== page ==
White militia terrorists described as ‘Y’all Qaeda’ acquitted

Ammon Edward Bundy, age 40, of Emmett, Idaho, Ryan C. Bundy, age 43, of Bunkerville, Nevada, Brian Cavalier, age 44, of Bunkerville, Nevada, Shawna Cox, age 59, Kanab, Utah and Ryan Waylen Payne, age 32, and Joseph Donald O’Shaughnessy, age 45, Cottonwood, Arizona. (Image Source: Oregon State Police)
Ammon Edward Bundy, 40, of Emmett, Idaho, Ryan C. Bundy, 43, of Bunkerville, Nevada, Brian Cavalier, 44, of Bunkerville, Nevada, Shawna Cox, 59, Kanab, Utah and Ryan Waylen Payne, 32, and Joseph Donald O’Shaughnessy, 45, Cottonwood, Arizona. (Image source: Oregon State Police)

In January of this year for almost a month, White militia terrorists occupied the Malheur National Wildlife Refuge in defiance of federal authority and law. The group received unprecedented cooperation and help from locals and law enforcement officials during the occupation even though they threatened violence. The militia was allowed to receive mail, travel freely and have internet access while many Americans decried the soft glove treatment they received. Later that month, the FBI initiated a takedown of the militia members, resulting in the arrest of ringleader Ammon Bundy, Ryan Bundy, Brian Cavalier, Shawna Cox and Ryan Payne. According to the FBI, the militia members were en route to a nearby community when they were stopped by law enforcement. A gunfight ensued and LaVoy Finicum was killed after police stated he was reaching for a gun.

The group faced a number of charges of federal felony of conspiracy to impede U.S. officers from “discharging their official duties through the use of force, intimidation, or threats, in violation of Title 18, United States Code, Section 372.” Yesterday, a federal jury acquitted Ammon Bundy; his brother, Ryan Bundy and three other people on firearms charges and conspiracy to impede federal workers. Two others who were acquitted were charged only with conspiracy. The federal jury couldn’t reach a verdict on a theft charge against Ryan Bundy.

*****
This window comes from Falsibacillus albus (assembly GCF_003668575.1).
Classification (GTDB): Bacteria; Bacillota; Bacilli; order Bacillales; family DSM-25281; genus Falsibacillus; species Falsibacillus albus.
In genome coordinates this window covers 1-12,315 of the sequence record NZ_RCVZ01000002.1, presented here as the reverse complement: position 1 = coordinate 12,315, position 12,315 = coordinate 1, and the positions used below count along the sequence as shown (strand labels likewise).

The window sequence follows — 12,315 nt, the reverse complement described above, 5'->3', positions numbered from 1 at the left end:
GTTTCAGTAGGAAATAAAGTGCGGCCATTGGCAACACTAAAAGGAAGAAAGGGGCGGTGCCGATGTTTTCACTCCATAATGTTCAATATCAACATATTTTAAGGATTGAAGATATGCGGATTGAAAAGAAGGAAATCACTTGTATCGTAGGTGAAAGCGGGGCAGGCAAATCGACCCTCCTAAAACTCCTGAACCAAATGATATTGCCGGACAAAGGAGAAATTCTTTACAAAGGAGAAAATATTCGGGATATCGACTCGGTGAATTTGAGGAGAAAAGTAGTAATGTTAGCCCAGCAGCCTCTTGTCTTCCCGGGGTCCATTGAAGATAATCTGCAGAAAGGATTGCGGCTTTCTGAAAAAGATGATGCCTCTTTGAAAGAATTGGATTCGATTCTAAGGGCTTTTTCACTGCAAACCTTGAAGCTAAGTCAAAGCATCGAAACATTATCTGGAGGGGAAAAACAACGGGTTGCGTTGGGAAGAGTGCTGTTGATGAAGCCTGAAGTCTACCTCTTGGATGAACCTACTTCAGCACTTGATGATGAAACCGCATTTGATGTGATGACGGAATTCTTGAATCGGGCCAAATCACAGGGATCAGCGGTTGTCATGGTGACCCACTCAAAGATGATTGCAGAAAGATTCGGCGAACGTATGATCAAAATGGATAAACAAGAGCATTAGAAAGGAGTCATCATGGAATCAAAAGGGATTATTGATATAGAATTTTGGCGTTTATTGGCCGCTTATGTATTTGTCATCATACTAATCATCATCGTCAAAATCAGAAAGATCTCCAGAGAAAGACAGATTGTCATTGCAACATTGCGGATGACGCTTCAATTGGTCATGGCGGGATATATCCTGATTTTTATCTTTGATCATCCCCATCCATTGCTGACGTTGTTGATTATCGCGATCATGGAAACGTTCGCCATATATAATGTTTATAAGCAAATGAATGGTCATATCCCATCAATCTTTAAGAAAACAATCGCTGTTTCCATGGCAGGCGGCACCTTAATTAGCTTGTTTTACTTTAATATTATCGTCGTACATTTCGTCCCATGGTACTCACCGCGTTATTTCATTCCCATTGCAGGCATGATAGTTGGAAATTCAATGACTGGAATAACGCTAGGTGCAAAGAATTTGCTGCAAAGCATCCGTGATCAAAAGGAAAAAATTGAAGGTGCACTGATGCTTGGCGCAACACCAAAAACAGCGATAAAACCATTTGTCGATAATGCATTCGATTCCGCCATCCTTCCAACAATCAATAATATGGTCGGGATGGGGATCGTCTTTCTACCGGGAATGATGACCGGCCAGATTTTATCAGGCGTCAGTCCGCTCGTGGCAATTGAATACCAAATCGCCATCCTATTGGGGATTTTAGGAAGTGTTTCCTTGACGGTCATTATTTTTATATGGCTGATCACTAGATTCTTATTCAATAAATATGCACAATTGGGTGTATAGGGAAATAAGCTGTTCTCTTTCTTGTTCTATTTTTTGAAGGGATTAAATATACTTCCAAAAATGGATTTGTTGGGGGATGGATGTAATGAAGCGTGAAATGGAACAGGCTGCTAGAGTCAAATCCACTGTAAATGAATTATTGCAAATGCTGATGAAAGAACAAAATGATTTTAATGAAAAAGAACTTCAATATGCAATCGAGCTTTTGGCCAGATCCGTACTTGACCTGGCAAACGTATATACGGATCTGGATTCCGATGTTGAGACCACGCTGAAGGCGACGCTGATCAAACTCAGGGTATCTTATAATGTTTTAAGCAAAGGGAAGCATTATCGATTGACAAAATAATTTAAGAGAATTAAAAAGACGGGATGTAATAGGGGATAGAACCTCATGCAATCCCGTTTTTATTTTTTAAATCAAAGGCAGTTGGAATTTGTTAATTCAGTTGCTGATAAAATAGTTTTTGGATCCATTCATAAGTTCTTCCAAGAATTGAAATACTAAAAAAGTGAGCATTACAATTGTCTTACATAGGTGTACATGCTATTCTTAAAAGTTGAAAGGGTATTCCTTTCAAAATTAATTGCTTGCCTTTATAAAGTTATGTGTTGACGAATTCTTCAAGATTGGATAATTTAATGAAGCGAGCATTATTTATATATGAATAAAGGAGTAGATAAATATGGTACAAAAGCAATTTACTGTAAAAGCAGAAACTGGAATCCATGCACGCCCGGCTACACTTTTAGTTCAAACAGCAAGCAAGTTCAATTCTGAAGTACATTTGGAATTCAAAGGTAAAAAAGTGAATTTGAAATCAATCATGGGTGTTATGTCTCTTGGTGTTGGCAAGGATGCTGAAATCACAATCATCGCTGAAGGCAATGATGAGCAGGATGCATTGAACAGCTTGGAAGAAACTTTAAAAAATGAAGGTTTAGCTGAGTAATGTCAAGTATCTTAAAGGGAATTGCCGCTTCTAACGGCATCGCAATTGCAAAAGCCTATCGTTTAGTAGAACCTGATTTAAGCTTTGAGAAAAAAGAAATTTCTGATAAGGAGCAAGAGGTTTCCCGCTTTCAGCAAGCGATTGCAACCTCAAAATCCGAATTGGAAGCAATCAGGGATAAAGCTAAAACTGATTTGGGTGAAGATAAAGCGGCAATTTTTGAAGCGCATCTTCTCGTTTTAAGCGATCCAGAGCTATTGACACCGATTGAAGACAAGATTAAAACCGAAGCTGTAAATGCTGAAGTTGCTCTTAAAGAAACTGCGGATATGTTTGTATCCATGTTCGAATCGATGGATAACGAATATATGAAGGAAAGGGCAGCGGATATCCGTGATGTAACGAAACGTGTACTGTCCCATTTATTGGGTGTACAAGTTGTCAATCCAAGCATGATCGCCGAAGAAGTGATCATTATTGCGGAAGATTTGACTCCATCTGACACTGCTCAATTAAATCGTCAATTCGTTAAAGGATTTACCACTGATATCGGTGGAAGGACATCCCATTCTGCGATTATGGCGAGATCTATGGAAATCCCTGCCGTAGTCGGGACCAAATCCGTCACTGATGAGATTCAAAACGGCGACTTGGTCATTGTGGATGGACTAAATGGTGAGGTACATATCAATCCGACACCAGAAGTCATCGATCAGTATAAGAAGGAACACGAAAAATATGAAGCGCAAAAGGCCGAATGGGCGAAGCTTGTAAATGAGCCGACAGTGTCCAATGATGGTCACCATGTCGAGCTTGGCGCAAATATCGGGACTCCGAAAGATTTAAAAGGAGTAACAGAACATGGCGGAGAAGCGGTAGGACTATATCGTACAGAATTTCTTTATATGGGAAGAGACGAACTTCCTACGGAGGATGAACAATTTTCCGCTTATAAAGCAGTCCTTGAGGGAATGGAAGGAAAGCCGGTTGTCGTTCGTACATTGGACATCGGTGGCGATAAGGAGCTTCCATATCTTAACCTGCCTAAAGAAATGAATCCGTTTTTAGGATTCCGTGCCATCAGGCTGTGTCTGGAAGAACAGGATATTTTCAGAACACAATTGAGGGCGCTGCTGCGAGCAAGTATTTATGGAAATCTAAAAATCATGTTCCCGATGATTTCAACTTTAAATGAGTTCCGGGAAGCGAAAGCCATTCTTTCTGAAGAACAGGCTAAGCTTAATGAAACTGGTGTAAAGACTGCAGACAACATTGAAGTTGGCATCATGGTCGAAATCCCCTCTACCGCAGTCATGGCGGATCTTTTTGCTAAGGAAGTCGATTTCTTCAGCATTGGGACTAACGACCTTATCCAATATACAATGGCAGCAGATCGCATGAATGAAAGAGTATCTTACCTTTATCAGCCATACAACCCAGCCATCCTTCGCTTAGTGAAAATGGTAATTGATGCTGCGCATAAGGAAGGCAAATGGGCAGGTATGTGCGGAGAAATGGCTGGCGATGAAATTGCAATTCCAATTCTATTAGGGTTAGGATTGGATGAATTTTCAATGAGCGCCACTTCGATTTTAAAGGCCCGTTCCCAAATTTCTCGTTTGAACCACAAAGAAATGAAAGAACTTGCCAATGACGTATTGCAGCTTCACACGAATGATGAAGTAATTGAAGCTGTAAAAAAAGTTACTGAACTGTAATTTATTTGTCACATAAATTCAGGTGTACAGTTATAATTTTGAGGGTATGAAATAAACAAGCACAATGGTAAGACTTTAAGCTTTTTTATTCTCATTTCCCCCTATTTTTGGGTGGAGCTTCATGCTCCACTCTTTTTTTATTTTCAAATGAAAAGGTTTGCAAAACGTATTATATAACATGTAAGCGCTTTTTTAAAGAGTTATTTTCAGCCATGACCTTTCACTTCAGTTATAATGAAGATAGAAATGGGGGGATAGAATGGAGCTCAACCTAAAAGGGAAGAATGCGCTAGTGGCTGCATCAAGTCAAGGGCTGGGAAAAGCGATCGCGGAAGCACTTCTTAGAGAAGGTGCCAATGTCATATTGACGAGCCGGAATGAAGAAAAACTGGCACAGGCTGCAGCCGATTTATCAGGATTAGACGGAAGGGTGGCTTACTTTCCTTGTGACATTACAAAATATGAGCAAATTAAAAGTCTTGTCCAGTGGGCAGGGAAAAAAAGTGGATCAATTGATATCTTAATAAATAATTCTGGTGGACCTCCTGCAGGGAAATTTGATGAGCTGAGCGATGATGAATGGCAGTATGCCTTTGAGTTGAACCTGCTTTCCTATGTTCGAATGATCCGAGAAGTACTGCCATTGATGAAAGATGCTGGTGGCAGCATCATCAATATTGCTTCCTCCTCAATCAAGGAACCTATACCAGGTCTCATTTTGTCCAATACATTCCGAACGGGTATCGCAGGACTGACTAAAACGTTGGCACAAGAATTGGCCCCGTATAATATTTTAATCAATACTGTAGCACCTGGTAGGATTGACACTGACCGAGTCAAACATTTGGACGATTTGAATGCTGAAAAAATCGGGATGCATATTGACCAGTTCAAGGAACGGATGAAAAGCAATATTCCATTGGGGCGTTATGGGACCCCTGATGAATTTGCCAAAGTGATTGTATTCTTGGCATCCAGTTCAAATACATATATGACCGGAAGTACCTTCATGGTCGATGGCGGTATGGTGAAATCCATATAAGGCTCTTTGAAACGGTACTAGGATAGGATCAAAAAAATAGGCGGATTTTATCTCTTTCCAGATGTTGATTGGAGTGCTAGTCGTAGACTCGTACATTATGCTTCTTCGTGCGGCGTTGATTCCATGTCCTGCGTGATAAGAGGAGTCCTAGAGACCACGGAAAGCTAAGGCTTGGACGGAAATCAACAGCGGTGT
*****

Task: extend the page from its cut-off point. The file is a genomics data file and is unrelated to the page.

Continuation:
During the dramatic court hearing, it was revealed that US Marshals reportedly used a stun gun on Ammon Bundy’s attorney, Marcus Mumford. Mumford, was arguing for the immediate release of his client and became so passionate that the judge ordered him taken into custody for a short time. The Bundy brothers and their father will still remain in custody, as they are facing charges for another Federal standoff that occurred at their ranch in 2015. During that event, dozens of armed militia from across the country confronted state and federal law enforcement officers to defend the Bundys.

There has been a rise in White militia and hate groups across the country during the presidency of Barack Obama. These groups all express a common belief that the federal government is overreaching in its policies and some even plot violence and sedition. In comparison, the peaceful activists in the Black Lives Matter movement have never promoted violence or engaged in armed confrontation with police. However, the movement and its activists have been vilified in conservative media and during the presidential campaign of Republican candidate Donald Trump. This latest court case shows that even in protest there are separate rules when it comes to Black and White activists in America.

Mo Barnes
Mo Barnes

Maurice "Mo" Barnes is a graduate of Morehouse College and Political Scientist based in Atlanta. Mo is also a Blues musician. He has been writing for Rolling Out since 2014. Whether it means walking through a bloody police shooting to help a family find justice or showing the multifaceted talent of the Black Diaspora I write the news.



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